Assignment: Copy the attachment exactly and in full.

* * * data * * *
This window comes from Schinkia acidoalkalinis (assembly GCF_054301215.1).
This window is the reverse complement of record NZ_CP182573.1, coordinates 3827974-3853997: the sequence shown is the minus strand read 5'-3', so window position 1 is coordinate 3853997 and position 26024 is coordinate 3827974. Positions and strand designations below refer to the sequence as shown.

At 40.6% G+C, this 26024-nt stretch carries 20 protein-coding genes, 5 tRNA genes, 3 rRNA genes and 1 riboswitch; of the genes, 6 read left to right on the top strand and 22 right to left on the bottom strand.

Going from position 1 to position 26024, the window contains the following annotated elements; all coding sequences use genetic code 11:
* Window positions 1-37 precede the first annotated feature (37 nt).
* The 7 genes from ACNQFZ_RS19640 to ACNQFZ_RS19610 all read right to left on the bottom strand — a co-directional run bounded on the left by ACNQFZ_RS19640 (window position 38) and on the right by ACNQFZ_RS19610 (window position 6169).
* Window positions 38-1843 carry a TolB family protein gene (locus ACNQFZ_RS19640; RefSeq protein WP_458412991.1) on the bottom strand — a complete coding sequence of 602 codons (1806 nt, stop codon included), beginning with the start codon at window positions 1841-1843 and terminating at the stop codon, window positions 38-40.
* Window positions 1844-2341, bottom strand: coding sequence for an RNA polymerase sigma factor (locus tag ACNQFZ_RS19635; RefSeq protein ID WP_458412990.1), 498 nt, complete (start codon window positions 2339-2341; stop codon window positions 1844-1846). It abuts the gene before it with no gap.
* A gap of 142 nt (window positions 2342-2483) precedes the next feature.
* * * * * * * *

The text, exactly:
This window comes from Schinkia acidoalkalinis (assembly GCF_054301215.1).
This window is the reverse complement of record NZ_CP182573.1, coordinates 3827974-3853997: the sequence shown is the minus strand read 5'-3', so window position 1 is coordinate 3853997 and position 26024 is coordinate 3827974. Positions and strand designations below refer to the sequence as shown.

At 40.6% G+C, this 26024-nt stretch carries 20 protein-coding genes, 5 tRNA genes, 3 rRNA genes and 1 riboswitch; of the genes, 6 read left to right on the top strand and 22 right to left on the bottom strand.

Going from position 1 to position 26024, the window contains the following annotated elements; all coding sequences use genetic code 11:
* Window positions 1-37 precede the first annotated feature (37 nt).
* The 7 genes from ACNQFZ_RS19640 to ACNQFZ_RS19610 all read right to left on the bottom strand — a co-directional run bounded on the left by ACNQFZ_RS19640 (window position 38) and on the right by ACNQFZ_RS19610 (window position 6169).
* Window positions 38-1843 carry a TolB family protein gene (locus ACNQFZ_RS19640; RefSeq protein WP_458412991.1) on the bottom strand — a complete coding sequence of 602 codons (1806 nt, stop codon included), beginning with the start codon at window positions 1841-1843 and terminating at the stop codon, window positions 38-40.
* Window positions 1844-2341, bottom strand: coding sequence for an RNA polymerase sigma factor (locus tag ACNQFZ_RS19635; RefSeq protein ID WP_458412990.1), 498 nt, complete (start codon window positions 2339-2341; stop codon window positions 1844-1846). It abuts the gene before it with no gap.
* A gap of 142 nt (window positions 2342-2483) precedes the next feature.